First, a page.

Ms. Applewhite points to just few pieces of medical evidence to support her claim for DIB, focusing on reports from a doctor who examined her twice and a doctor who examined her once. (Dkt. # 17, at 2-3). There's not much in the record beyond that. Ms. Applewhite went to the Roseland Neighborhood Health Center in June 2008 to refill her medications. She reported she had lost her job. She had no complaints. Examination was normal aside from her blood pressure, which was elevated at 186/126. She weighed 289 pounds and stood just 5'3" . (R. 366). This was just six months after she claims she became disabled and unable to do any work.

She returned for medication refills in February 2009. She had missed her December

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appointment. (R. 358). She again had no complaints and examination was normal. (R. 358-59). Her next appointment was scheduled for May. (R. 359).

The disability agency arranged for Ms. Applewhite to have a consultative examination with Dr. M. S. Patil on March 2, 2009. (R. 369-72). Ms. Applewhite told Dr. Patil that she was diagnosed with diabetes mellitus in 2007, and was taking Lantus for it. She said her accu-check readings were usually within normal limits. She claimed to have lost about 20 pounds during the previous year. She had no complaints of polyuria, chronic infections, or blurry vision. She did have intermittent mild burning sensation in her feet and sometimes had nagging pain in her legs -- she was told it could be neuropathy. Ms. Applewhite added that experience a mild pain in her legs if she walked more than 2-3 blocks or stood for more than 15-20 minutes. She said she had had hypertension for the previous six years, but had never been hospitalized for stroke or heart attack. She claimed to get short of breath if she walked more than three blocks or went up and down stairs. She denied headaches, dizziness, dyspnea at rest, palpitations, or chest pain. (R. 369).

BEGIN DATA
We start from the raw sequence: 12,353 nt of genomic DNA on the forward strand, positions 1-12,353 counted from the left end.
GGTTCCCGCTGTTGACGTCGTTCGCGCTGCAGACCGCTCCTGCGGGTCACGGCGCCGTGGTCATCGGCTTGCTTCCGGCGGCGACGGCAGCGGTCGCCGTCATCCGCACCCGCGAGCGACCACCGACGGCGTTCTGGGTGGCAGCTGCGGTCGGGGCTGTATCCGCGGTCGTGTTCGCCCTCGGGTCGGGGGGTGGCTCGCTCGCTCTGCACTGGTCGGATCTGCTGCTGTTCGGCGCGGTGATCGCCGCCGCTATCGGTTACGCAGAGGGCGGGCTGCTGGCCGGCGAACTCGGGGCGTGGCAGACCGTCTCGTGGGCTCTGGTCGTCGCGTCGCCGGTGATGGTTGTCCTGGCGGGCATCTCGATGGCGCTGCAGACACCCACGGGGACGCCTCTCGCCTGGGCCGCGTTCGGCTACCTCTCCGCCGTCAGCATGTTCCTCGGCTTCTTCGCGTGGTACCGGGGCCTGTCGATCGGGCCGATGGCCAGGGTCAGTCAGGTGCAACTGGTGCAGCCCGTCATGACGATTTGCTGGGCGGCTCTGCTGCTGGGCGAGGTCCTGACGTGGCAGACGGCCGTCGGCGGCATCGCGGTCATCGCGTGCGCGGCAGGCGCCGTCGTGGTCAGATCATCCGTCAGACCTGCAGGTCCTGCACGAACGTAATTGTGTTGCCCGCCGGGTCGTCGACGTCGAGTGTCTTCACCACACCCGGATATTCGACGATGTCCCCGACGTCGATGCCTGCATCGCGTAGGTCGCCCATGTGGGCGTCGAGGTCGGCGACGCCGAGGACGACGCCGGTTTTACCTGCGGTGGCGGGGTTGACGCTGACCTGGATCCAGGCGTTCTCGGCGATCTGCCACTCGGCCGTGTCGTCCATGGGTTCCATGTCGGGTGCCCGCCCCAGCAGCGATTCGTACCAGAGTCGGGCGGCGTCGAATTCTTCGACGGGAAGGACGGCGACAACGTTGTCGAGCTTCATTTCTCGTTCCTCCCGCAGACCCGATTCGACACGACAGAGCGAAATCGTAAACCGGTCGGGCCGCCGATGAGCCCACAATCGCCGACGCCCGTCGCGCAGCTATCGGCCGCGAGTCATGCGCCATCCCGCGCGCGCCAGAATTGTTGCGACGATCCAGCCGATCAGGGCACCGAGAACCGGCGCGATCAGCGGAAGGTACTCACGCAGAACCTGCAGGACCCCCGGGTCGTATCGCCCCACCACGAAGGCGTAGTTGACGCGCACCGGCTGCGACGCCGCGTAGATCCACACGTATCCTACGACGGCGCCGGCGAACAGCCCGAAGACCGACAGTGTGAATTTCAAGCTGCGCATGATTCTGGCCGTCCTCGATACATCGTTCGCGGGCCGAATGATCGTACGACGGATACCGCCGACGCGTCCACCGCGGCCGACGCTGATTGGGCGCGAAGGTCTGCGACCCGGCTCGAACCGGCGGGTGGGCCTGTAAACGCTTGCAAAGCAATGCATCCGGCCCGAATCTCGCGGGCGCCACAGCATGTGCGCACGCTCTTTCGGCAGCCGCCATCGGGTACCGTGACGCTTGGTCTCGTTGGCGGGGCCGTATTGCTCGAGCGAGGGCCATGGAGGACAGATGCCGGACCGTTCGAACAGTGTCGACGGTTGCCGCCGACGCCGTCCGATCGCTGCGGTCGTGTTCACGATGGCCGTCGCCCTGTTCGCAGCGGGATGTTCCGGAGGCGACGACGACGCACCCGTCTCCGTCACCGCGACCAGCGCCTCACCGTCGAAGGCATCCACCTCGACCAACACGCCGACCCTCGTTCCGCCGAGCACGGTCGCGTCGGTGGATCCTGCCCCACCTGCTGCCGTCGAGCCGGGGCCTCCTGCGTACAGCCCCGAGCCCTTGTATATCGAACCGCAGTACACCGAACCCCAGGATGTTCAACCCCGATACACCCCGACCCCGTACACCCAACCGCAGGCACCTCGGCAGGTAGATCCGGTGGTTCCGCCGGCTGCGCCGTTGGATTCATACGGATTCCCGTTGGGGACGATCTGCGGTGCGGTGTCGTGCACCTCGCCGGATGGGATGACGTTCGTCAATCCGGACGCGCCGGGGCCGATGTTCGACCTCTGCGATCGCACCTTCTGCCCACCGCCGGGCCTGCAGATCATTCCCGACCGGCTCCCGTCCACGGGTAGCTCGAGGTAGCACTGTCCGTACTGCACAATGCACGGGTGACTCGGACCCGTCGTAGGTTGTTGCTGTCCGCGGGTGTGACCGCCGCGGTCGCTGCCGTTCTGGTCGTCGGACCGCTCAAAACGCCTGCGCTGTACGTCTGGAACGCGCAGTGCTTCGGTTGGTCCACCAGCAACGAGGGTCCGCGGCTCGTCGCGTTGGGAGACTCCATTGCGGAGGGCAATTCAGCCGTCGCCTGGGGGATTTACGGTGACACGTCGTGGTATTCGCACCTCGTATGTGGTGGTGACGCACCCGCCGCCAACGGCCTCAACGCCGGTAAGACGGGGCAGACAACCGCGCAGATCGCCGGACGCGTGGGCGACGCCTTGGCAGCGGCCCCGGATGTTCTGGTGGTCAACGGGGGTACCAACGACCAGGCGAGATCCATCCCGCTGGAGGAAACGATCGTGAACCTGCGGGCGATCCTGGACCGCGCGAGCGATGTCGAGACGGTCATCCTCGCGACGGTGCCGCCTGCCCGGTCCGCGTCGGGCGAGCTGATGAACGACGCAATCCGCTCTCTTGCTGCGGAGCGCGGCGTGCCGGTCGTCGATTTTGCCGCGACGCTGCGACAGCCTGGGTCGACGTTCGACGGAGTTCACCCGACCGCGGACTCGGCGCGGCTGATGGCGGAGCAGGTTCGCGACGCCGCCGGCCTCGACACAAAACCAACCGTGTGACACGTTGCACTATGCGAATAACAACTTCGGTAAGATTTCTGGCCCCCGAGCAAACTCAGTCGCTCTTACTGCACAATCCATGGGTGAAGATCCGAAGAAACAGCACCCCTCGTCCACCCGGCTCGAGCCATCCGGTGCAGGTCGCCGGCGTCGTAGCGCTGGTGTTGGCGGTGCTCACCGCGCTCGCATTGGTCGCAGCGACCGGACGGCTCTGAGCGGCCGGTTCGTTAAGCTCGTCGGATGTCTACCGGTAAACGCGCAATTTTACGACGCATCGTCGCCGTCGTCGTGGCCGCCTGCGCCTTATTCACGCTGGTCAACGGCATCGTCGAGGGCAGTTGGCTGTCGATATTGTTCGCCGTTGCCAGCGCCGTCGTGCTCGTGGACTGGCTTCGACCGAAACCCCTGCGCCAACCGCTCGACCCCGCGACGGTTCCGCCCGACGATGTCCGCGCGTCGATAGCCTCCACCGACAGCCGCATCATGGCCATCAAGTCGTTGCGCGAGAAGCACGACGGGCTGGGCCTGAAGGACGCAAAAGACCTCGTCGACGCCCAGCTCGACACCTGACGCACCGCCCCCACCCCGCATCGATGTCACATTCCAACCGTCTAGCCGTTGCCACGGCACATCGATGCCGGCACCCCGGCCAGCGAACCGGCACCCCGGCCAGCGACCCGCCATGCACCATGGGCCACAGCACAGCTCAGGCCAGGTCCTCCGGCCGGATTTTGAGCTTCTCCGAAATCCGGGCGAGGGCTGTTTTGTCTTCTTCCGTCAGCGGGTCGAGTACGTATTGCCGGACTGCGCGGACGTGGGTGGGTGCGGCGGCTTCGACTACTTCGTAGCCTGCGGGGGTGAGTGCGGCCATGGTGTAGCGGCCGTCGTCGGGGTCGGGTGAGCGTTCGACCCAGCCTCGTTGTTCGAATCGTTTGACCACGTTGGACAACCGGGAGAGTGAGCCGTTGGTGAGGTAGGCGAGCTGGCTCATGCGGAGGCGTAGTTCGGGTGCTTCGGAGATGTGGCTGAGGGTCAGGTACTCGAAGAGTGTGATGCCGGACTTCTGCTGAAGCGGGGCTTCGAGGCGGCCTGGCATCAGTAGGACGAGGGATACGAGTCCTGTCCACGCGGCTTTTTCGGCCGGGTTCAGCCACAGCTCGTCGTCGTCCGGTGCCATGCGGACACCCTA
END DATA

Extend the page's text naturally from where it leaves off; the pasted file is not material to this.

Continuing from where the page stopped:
Dr. Patil found that Ms. Applewhite was 63 inches tall and weighed 281 pounds. Her blood pressure was 136/94. She was in no acute distress. Her gait was normal. Her vision, with correction, was 20/25 in each eye. Respiratory examination was normal, as was cardiac examination. Mental status examination showed that Ms. Applewhite's orientation, memory, appearance, and ability to relate during the examination were all entirely within normal limits. (R. 370). Musculoskeletal examination and the neurological examination showed all normal findings. There was a full range of motion in all joints was noted and motor strength was 5/5 in all extremities. There was no sign of muscle wasting or paralysis. Ms. Applewhite's gait was normal, and she was able to walk 50 feet normally without and aiding device.